Something has always intrigued me about pineapple upside-down cake. Much like an apple tartin there is the promise of luscious fruit coated in a gooey caramel like substance supported by pastry to help soak it up. Yet with the pineapple upside-down cake, there is the pineapple - a fruit I love in all forms from raw to cooked to in my drinks and then there is the cake in contrast to the thin more pie-crust like underpinning to the apple tartin which looks perfect to soak up the pineapple juices and offer some balance. 

At the same time, photos of pineapple upside-down cakes have never impressed me, often dotted with maraschino cherries, looking dated and generally unappealing.

The other week I was flipping through cookbooks looking for an unusual cake to bake for a friend's birthday. And I came across this gorgeous photo in my Flour Bakery cookbook. I knew I had finally found a pineapple upside-down cake I wanted to try. I ended up making another cake for my friend which requires another attempt before I can share with you.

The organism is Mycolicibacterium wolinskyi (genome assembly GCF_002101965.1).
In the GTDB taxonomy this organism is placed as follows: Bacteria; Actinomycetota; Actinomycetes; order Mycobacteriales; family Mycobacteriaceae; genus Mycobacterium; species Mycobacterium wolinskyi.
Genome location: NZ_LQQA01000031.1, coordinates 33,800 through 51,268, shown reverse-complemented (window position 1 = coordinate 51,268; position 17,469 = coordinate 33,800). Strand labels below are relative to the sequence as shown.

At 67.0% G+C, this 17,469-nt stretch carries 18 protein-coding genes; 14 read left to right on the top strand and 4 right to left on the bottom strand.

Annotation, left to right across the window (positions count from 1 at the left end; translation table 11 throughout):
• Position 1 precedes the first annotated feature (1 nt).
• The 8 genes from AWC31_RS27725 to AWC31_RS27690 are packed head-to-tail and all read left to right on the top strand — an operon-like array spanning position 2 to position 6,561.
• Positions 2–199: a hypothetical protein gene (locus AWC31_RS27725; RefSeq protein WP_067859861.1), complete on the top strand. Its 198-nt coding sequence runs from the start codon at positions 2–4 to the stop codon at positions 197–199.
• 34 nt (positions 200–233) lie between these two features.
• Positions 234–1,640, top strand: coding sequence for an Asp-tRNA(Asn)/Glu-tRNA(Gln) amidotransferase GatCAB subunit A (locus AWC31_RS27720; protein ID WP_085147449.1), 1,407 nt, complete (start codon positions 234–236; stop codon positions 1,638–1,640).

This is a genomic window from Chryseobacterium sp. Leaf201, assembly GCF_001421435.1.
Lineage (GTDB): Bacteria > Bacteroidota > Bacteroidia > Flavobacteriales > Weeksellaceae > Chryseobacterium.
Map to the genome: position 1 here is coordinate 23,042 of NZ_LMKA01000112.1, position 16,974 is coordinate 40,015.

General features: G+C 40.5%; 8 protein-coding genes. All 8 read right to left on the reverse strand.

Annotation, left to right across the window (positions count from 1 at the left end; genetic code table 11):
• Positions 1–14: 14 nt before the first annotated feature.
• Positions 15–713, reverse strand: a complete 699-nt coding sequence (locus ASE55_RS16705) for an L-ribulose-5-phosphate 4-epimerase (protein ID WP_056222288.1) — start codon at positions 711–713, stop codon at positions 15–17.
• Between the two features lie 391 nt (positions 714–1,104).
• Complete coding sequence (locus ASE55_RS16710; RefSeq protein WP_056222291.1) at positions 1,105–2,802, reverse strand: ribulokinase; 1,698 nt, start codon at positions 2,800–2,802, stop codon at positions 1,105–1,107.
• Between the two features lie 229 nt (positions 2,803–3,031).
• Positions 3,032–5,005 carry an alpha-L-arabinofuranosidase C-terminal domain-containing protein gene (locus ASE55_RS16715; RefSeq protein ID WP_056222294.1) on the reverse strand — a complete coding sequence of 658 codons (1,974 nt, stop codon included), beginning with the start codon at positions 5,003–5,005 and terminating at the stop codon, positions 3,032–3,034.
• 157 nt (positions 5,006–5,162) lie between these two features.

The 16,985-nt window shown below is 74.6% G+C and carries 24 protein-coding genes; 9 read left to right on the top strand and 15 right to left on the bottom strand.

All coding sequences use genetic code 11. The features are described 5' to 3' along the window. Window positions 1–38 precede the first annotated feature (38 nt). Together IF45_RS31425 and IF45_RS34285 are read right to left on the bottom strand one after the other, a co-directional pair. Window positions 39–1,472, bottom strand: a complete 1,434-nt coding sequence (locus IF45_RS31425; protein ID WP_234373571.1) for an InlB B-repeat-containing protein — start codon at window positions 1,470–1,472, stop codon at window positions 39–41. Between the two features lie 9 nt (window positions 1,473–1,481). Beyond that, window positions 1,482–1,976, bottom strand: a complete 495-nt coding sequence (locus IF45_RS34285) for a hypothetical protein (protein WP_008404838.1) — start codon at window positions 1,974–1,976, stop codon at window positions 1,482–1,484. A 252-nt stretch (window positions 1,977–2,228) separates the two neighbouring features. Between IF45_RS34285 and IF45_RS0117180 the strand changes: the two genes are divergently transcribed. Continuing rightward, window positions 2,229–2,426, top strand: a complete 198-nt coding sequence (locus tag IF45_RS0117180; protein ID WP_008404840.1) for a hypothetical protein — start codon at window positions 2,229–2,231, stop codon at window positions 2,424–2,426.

Last week I managed to find a reasonably ripe pineapple and snagged with the joyful anticipation that I could make this cake over the weekend. 

I was nervous about the recipe as after the pineapple is cut, it requires making a caramel from scratch which sounds daunting. Every time I see someone make on on a cooking show they seem to burn it and need to start all over. I have made caramel before, but more of a cheaters version employing condensed milk but it was easy and yielded perfect caramel for dipping apples into. But while wordy and seemingly complex, the detail and specificity actually makes the recipe easy to master. I kept my phone handy to use as a timer for each timed phase, as timing is important. The results were perfect. 

I was beyond delighted with how the cake turned out. The pineapple was tender, yet not mushy, the caramel sweet and gooey coating the pineapple and seeping into the cake; the cake was buttery and tender, soft yet with an ever so slight crispy cut on the very bottom. In addition to tasting wonderful the cake had a wonderful mouth feel. Next time I make it I might sneak a pinch of salt and/or a splash of coconut rum in the caramel before pouring it over the pineapple.